‘Police think they are above the law’: Outrage after Hong Kong protester shot in the torso as tens of thousands take to streets

‘They are really scared of losing face on the National Day, so we want to let them know that we are going to fight for what we want and we are not scared’, says one protester 

Viola Gaskell
Hong Kong
Tuesday 01 October 2019 17:06
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Hong Kong police fire tear gas and a water cannon at protesters on China's 70th anniversary

Activists have vowed to fight on after a man was shot with a live round by police during violent clashes in Hong Kong, which saw tens of thousands of protesters take to the streets on China’s National Day.

The anti-government demonstrators, the majority of whom remain peaceful, set out to disrupt the 70th anniversary of communist rule in China, handing out fliers that called the event a “day of mourning” and singing the protest song “Glory to Hong Kong”.

But events took a violent turn after an officer fired a live round directly at a protester, the first such incident during four months of escalating violence on both sides.

The 18-year-old was shot in the torso at close range in the Tsuen Wan district. “Send me to hospital, my chest is hurting. I need to go to hospital,” the injured teenager said in videos shared by local media.

Police commissioner Stephen Lo, said: “The officer was under attack, his life was threatened. He made a very quick decision and shot the assailant. I believe it was his best judgement at the time.”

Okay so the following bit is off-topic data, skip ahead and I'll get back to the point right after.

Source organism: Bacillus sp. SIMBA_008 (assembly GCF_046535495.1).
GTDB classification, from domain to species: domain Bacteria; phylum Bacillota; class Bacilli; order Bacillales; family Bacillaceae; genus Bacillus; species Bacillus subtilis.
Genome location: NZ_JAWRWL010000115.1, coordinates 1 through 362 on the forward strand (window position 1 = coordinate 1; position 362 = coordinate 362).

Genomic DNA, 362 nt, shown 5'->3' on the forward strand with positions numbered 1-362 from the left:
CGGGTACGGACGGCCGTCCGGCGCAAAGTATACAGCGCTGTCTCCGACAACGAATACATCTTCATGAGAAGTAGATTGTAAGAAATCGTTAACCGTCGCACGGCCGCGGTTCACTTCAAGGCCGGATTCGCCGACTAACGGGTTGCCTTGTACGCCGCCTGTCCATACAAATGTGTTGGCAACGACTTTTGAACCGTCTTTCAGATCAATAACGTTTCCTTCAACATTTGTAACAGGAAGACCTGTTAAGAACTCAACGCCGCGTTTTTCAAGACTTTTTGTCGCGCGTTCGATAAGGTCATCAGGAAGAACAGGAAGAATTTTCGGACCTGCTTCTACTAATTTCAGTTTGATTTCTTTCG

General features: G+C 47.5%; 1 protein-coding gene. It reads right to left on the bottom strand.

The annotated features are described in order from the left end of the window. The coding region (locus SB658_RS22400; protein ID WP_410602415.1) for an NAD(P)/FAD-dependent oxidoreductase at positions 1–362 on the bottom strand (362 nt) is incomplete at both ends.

Mr Lo said the protester was conscious when he was taken to hospital. Local media outlet Apple Daily reported that he remained in a critical condition.

In total, 66 people were injured and more than 180 arrested, according to the South China Morning Post.

Dominic Raab, the UK foreign secretary, condemned the use of live rounds, saying that “whilst there is no excuse for violence, the use of live ammunition is disproportionate, and only risks inflaming the situation”.

Earlier in the day, tens of thousands attended a march on Hong Kong Island, defying a police ban and risking arrest for participating in an unauthorised assembly. Demonstrators dressed in black chanted the now-enshrined protest anthems of “fight for freedom! Stand with Hong Kong!” and “Hong Kong add oil!” – a Hong Kong saying akin to “Keep going!”, as they marched in the sweltering heat of the day.

US and British flags waved above the crowds, without what appeared to be a single Chinese flag in sight.

A 29-year-old protester named Tse, who attended the march until he was tear gassed during dispersal operations in the upscale shopping district of Causeway Bay, said that by protesting on National Day, demonstrators intended to “embarrass the Chinese Communist Party” while garnering international attention.

“They are really scared of losing face on the National Day, so we want to let them know that we are going to fight for what we want and we are not scared of any violent means of suppressing us and our ideas. This is another way for us to express and magnify what we are fighting for.”